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A Makeover for Food Labels

By Tara Parker-Pope | The New York Times

Features of the proposed new food labels (click to see a PDF of the full graphic).

Nearly two decades ago, Congress passed the Nutrition Labeling and Education Act, requiring packaged foods to carry a detailed nutrition facts label.

For the most part, the label has an easy-to-follow format that lists calories, serving size and ingredients. But now the consumer advocacy group Center for Science in the Public Interest wants to give the food facts label a makeover.

The center says the makeover is necessary to clarify and highlight important parts of the label and also to prevent unnecessary and misleading words from confusing consumers. Among the suggested changes to the food label:

  1. Put calorie and serving size information in larger type at the top of the label so it’s immediately clear how much you are eating.
  2. Make the ingredient list easier to read by printing it in regular type instead of all capital letters. Use bullets to separate ingredients rather than allowing them to all run together.
  3. List minor ingredients and allergens separately from the main ingredient list. Highlight allergy information in red.
  4. List similar ingredients together and show the percentage by weight. For instance, sugar, corn syrup, high fructose corn syrup and grape juice concentrate are all forms of sugar and should be listed in parenthesis under the catchall heading “sugars.”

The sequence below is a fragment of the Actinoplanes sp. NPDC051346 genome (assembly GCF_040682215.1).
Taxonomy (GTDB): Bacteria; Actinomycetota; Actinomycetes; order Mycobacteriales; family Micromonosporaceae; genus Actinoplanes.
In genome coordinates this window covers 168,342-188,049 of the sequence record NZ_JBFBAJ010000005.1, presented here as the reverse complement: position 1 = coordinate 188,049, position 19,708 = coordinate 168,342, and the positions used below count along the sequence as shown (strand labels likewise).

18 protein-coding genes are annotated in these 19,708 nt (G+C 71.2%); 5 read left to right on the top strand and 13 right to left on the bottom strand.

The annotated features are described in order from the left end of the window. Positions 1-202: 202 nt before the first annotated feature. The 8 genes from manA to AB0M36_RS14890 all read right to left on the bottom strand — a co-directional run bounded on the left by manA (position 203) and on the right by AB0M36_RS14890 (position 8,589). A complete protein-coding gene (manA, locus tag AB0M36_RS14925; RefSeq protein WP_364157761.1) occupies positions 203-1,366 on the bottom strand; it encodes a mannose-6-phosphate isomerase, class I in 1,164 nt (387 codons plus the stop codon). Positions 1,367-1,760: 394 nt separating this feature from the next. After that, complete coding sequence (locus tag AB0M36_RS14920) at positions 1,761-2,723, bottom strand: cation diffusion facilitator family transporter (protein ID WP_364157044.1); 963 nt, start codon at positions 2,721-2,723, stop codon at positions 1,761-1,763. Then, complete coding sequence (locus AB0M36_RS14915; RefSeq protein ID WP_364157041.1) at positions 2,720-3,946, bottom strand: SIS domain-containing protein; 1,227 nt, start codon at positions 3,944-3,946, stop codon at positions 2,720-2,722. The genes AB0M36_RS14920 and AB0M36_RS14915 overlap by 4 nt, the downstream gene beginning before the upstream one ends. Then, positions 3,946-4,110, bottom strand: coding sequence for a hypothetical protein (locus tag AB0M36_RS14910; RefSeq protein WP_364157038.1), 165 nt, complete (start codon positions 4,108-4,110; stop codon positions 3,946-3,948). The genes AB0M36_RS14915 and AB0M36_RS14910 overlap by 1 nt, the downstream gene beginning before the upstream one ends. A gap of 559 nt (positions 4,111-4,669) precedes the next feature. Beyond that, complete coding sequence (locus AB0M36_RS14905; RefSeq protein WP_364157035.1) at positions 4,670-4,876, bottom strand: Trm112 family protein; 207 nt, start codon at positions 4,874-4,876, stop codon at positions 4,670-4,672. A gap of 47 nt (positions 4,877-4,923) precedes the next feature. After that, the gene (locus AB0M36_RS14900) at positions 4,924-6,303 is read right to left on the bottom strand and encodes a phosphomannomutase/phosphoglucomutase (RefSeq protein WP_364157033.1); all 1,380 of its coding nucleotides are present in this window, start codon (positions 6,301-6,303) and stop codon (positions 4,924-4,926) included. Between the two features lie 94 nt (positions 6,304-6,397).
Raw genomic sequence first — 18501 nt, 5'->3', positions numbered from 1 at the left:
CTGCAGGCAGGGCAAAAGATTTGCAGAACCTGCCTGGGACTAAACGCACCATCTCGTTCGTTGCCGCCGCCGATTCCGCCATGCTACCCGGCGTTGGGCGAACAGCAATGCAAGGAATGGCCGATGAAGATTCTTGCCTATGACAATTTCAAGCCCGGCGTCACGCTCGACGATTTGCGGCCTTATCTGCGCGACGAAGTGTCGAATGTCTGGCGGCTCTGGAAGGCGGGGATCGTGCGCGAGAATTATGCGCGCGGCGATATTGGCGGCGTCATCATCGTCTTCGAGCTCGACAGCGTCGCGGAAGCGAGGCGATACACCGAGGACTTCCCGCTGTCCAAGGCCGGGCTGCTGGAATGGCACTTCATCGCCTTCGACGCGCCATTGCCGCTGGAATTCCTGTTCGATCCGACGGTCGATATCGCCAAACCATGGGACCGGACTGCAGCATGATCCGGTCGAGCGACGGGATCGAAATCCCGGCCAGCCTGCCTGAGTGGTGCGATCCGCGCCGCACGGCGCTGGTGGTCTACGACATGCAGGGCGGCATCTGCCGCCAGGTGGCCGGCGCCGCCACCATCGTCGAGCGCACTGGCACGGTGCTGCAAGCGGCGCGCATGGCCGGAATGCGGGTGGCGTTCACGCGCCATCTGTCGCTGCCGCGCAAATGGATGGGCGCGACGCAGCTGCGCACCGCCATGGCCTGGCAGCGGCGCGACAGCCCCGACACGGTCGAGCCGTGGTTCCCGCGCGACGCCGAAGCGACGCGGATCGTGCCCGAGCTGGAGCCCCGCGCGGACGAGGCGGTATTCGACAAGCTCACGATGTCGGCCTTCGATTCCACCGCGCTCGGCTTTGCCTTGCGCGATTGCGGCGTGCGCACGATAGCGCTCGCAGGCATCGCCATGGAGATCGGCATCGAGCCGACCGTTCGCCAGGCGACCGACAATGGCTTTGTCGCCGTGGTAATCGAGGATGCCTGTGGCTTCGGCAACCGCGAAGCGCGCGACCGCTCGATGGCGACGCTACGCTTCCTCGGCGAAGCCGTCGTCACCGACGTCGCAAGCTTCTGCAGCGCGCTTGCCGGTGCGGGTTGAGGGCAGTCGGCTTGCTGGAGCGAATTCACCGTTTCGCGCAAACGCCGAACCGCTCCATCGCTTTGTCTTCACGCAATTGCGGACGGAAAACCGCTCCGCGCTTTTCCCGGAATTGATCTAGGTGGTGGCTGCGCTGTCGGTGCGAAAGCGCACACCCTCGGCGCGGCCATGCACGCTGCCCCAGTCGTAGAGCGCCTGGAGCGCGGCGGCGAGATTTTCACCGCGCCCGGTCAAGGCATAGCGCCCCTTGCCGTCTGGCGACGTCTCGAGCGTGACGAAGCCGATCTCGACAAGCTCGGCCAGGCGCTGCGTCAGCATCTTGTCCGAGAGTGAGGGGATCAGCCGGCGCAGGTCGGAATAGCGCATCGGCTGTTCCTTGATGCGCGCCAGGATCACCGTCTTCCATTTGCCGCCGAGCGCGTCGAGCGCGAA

5. Use red labeling and the word “high” when a product has more than 20 percent of the daily recommendation for fats, sugars, sodium or cholesterol.
  6. Make it clear which sugars are added to the product versus those that occur naturally.
  7. Display prominently the percentage of whole grains contained in a product.
  8. List caffeine content.

To look at an example of the suggested changes, click on the image above.

I was especially surprised by how much easier it is to read the ingredient list when lower case letters and bullets are used. I also liked the larger calorie information at the top of the label.

To learn more about the history of food labeling, here’s an interesting timeline from the Fooducate blog. And to learn more about the C.S.P.I. report, click here.

What do you think of the proposed label changes? Do you have suggestions for improving the food facts label?

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